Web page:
Warren Buffett is famous for finding precious value stocks. Now his own Berkshire Hathaway may represent a solid value investment.
“Berkshire itself looks appealing, at just 1.2 times our estimate of its current book value of $72,000 a share,” Andrew Bary wrote in Barron’s.
“In the past decade, the stock has traded for an average of 1.6 to 1.7 times book value, a measure of shareholder equity per share. The current price-to-book ratio is near the low reached in early 2000, when Berkshire's stock bottomed at about $40,000.”
Despite Berkshire’s steep losses last year, Buffett took some positive steps, making “more than $20 billion of promising investments,” as Bary puts it.
That includes purchases of preferred stock and warrants from Goldman Sachs and General Electric.
But Wall Street isn’t convinced. Berkshire Class A shares (ticker: BRK-A) have stagnated near $85,000.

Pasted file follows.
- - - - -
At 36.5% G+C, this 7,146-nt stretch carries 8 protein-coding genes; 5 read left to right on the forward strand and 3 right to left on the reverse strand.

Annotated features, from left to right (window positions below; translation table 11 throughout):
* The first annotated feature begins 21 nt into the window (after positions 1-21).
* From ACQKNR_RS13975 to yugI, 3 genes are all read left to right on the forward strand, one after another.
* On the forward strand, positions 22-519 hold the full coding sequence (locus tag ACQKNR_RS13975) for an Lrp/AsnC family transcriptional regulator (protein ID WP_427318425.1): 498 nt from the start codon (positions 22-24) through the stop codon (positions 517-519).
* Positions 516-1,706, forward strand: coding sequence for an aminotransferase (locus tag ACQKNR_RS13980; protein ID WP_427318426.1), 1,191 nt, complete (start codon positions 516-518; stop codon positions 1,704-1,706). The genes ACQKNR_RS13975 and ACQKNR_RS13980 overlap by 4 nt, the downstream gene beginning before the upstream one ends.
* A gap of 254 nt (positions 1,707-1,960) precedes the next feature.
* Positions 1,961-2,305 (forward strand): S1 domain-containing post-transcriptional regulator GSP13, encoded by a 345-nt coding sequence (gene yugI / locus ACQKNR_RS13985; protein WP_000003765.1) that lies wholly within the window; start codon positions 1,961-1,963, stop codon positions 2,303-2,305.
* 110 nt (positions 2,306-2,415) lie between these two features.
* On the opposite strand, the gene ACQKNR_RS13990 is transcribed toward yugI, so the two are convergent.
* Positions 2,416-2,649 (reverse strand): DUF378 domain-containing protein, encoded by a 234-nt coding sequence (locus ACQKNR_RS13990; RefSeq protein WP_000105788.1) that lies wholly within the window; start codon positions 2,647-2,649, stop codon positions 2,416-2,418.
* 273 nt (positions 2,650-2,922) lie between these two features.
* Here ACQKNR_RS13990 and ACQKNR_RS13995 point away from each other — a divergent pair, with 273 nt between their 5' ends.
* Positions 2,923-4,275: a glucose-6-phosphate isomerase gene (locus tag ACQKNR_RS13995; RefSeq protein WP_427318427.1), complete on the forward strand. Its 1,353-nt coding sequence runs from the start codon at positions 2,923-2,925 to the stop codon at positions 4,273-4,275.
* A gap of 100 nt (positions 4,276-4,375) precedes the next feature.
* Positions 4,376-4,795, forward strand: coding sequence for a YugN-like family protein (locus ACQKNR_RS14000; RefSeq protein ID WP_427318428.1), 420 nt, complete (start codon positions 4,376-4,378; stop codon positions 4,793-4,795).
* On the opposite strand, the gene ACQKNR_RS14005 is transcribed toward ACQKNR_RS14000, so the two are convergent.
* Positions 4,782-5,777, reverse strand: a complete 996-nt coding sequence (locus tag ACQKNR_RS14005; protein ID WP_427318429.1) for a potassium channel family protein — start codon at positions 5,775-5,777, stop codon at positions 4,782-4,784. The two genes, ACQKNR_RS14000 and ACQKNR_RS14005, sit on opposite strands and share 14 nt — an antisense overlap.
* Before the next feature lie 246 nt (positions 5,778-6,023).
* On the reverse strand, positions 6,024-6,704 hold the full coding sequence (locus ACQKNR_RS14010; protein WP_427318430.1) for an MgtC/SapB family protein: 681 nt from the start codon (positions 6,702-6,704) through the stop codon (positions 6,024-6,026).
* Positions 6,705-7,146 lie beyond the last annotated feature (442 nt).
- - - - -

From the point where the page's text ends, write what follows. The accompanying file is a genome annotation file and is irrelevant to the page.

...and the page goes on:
They have dropped 12 percent so far this year and have plunged 43 percent from their 2007 peak of $149,000. And the stock hasn’t benefited much from the market’s rally the past four months.
But Barron’s said the stock could be headed up to $110,000 in the next year. “That price target doesn't seem outlandish in view of the projected price-to-book-value ratio.”
Meanwhile, Berkshire itself is taming its risk profile. The company is withdrawing from catastrophic property reinsurance, for example.
That’s because “we don't have as much excess capital as we had a couple years ago,” Buffett told shareholders in May.
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